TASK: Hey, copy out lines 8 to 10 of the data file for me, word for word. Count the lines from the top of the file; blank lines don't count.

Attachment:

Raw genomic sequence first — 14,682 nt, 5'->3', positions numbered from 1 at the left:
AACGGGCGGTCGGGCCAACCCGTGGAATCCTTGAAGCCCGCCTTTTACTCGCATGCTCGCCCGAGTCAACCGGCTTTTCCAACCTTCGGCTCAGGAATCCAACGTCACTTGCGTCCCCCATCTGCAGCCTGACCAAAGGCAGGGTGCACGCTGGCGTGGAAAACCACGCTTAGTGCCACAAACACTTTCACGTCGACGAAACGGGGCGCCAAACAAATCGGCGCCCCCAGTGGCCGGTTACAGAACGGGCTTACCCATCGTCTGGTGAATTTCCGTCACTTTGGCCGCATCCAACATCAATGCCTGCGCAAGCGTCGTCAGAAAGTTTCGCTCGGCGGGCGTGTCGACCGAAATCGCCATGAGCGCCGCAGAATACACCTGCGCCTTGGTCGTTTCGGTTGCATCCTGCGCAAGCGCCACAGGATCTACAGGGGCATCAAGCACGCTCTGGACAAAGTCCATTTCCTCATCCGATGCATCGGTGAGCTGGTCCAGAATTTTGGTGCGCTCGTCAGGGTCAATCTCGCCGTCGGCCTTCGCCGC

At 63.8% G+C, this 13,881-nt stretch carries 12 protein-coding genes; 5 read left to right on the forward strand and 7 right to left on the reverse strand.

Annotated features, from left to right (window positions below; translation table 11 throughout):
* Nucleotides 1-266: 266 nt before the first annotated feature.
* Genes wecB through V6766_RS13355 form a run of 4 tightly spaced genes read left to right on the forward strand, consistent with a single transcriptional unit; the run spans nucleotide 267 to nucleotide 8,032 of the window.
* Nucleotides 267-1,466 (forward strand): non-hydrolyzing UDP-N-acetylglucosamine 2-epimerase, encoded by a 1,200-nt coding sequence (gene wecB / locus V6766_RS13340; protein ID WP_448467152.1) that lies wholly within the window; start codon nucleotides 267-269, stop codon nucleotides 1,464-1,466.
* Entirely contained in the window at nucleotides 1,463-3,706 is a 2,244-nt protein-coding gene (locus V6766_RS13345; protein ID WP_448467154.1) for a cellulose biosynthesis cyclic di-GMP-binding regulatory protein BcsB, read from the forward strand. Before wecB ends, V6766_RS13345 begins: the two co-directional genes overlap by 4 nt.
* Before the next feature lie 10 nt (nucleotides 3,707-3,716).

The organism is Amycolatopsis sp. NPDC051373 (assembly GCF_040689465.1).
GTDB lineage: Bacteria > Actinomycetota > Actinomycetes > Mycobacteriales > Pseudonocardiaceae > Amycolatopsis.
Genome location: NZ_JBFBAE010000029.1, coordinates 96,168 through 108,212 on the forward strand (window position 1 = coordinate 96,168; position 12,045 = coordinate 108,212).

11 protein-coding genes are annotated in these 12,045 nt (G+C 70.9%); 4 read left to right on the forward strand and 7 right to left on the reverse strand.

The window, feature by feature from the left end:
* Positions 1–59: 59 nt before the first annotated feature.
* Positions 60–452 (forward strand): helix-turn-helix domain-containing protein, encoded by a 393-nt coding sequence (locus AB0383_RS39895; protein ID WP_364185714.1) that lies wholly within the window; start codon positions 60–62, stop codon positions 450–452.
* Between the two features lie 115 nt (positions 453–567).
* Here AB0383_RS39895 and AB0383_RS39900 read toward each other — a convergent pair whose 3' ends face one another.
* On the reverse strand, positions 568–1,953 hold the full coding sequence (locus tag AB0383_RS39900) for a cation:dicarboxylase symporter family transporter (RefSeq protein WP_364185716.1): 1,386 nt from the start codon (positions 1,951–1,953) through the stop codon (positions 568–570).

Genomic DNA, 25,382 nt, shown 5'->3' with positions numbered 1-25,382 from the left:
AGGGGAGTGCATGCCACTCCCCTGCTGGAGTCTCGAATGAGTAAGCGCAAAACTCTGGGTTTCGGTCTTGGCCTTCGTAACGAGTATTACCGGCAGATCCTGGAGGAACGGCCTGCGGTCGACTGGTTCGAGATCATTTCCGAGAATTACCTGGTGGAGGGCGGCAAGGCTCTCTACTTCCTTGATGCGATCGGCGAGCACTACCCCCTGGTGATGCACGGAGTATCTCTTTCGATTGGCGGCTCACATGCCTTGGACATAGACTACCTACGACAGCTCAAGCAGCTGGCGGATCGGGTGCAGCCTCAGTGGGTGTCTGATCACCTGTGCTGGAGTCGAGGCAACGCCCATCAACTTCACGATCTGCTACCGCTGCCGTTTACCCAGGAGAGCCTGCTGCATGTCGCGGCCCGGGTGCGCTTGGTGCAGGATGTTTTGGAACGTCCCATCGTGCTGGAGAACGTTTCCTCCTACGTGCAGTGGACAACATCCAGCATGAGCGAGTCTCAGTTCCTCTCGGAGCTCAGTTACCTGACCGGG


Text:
* Entirely contained in the window at nucleotides 1,463-3,706 is a 2,244-nt protein-coding gene (locus V6766_RS13345; protein ID WP_448467154.1) for a cellulose biosynthesis cyclic di-GMP-binding regulatory protein BcsB, read from the forward strand. Before wecB ends, V6766_RS13345 begins: the two co-directional genes overlap by 4 nt.
* Before the next feature lie 10 nt (nucleotides 3,707-3,716).

The organism is Amycolatopsis sp. NPDC051373 (assembly GCF_040689465.1).